Setting up a virtual lab in VirtualBox type 2 hypervisor
This guide will run you through the process of setting up a very basic vritual lab in Oracle VirtualBox.
I have downloaded the following software:
Oracle VirtualBox 7.0.6 (highest version at the time of writing this) -
A Kali VirtualBox image directly from the Kali website -
A slash-root.com challenge VM to attack -
7zip to extract the Kali VM -
First, install VirtulBox (VBox) accepting the defaults. Note: it is always worth checking through the optional features you are installing for a greater understanding of what you are putting onto your machine.
You will be asked 2 questions next, agree to both and press yes. One is configuring the virtual interfaces required by VBox, the other installing dependencies required by the the VBox application.
Once installed, load up VBox and you should be greeted with a similar screen:
This is your VBox dashboard. From here you will have complete control over your Virtual Machines (VMs). Finally, install the 7zip application we downloaded agreeing to the defaults.
Building the lab
At this point we can start adding VMs to our VBox and building out a small virtual lab. First, extract the Kali VBox image we downloaded from the Kali website. This is 7zipped, so we need to extract it first. Right click the Kali
7zip file and select 'Extract here'
Give 7zip a moment to extract the image:
All we have to do at this stage, is open the extracted folder and double click the file with the .vbox extension. This will automatically load the Kali VM into VBox.
Next, right click the Kali VM in our VM list and select settings:
This is one of the key areas when setting up a VM within VBox. Ultimately, this is the VM configuration. You can allocate your VM system resources such as CPU and memory. You can also define what type of network connectivity your VM will have.
The current setting Network Address Translation (NAT) indicates VBox will NAT your host machines current connection to the Kali VM. This is important as this can potentially give your VM external internet access depending on how your host
machine is setup. In my case, my host machine is connected to my home router and has internet connectivity.
With my VM set to NAT, my VM will also have internet connectivity, albeit through double NAT'ing - once from my home router to my host machine, and
then NAT by VBox to my VM. It's always worth updating Kali before you put it into an isolated lab environment like we are going to do.
Change your 'Attached to:' to 'Internal Network' and give it a name. In my case, I have called it 'Lab'. This is going to isolate our VM in an internal network called Lab.
Lets boot up our Kali VM, simply double left click or right click and choose start.
At this point, you may receive an error:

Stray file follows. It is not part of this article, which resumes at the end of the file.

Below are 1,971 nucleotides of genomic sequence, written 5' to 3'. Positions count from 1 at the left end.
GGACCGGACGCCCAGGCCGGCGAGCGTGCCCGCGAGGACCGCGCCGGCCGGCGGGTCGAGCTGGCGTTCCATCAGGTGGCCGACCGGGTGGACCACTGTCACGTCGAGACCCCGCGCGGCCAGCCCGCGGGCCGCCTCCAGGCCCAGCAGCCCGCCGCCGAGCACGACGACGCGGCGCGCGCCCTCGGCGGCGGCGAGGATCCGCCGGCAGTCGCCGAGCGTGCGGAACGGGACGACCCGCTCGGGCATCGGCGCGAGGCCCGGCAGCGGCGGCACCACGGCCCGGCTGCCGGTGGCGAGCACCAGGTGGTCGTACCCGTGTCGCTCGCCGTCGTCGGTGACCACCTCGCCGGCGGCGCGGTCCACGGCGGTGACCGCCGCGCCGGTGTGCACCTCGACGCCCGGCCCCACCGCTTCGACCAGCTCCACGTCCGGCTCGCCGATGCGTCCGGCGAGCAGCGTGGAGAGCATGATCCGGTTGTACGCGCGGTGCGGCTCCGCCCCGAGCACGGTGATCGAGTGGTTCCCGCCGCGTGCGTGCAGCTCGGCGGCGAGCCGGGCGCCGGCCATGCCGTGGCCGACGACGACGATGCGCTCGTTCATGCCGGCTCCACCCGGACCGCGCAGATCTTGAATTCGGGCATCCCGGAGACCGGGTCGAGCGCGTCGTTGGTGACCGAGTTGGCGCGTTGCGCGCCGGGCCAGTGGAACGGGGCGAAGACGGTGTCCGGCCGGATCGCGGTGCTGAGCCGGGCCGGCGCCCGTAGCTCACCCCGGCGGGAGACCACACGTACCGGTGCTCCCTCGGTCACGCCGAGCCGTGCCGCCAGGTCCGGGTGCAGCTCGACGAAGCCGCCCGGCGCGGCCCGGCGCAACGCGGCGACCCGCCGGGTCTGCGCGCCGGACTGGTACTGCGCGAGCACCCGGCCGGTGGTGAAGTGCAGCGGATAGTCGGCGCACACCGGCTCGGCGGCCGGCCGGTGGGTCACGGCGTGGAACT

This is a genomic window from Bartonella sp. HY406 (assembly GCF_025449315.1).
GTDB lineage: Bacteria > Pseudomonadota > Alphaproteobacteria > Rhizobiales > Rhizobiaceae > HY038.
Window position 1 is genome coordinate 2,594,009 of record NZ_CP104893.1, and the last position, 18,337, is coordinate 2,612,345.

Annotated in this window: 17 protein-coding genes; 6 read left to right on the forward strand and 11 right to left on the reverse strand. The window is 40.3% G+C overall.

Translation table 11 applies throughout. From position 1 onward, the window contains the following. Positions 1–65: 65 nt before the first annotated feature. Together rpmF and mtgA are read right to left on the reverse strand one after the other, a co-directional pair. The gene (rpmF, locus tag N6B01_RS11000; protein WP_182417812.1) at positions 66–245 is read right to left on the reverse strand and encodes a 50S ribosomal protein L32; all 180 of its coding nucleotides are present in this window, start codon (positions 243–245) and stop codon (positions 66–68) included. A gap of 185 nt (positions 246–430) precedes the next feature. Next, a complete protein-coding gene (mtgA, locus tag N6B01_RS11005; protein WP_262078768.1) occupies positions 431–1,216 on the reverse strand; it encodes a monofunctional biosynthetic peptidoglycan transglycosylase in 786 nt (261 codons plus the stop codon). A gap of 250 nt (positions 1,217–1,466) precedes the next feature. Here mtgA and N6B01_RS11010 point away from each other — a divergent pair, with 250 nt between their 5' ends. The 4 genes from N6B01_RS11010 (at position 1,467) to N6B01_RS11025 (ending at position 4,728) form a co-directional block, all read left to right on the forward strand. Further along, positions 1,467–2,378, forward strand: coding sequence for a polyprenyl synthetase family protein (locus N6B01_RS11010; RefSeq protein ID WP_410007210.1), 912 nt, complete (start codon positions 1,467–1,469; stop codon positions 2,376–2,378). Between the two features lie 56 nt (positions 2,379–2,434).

If you receive this error, VBox is telling you that you do not have virtualisation (ring -1) enabled (or a CPU that supports virtualisation). To fix this issue you are required to access the host systes BIOS and enable "Intel(R) Virtualization Technology (Intel VT)".
Obviously, this setting is a for a Intel CPU. AMD virtualisation is often called "AMD Virtualization Technology". Unfortunately, I cannot give you direct instructions on how to do this as every make and model of motherboard has a different settings layout these days! All I can recommend
is a bit of Googling to find out exactly how to turn this on for your specific motherboard. Alternatively, fire me an email and I will try to help you out. Once your Kali VM is up and running, login with the Kali defaults of username: kali and password: kali.
Once logged in, our Kali machine is nearly ready to go. All we need to do is give it an IP address on the subnet we are going to be using, which is 192.168.1.0/24. I have tried to demonstrate the steps below with some poorly annotated arrows!
Once the IP information has been saved, we are good to go. Now we just need a target machine to attack. For this I am using a challenge box I have put together, the one we downloaded above. Go to the download, this should be named CHALLENGE_1.ova and simply
double click it. VBox will pop-up with an import Virtual Appliance screen. Assign it whatever system resources you would like (it does not need much) and choose a machine base folder. This folder is where the VMs virtual disk will be stored (make sure this location is accessible
and you have write permissions to it, otherwise the import will fail).
Click import and go through the same steps as we did with the Kali VM and put it onto our internal network called 'Lab' (this might be already set as I exported the machine while it was on this internal network in my VBox).
At this stage you are pretty much ready to go and start attacking the challenge box. Don't forget to start it up first! Just double click it within VBox and it should boot. This challenge box, as with all vulnerable boxes I provide are hardcoded on the 192.168.1.0/24 subnet.
Let us check we have connectivity on our small internal network and conduct host discovery to find our challenge box. Open a terminal and run an arp scan:
There it is, 192.168.1.10. It's over to you now, break into the challenge VM from your Kali VM and read the flag in /root.
Just a small point at this stage. We've very quickly installed VBox and setup a basic lab, however, it is always worth looking through and fully understanding all of the settings if you have time, in particular the possible networking configurations.
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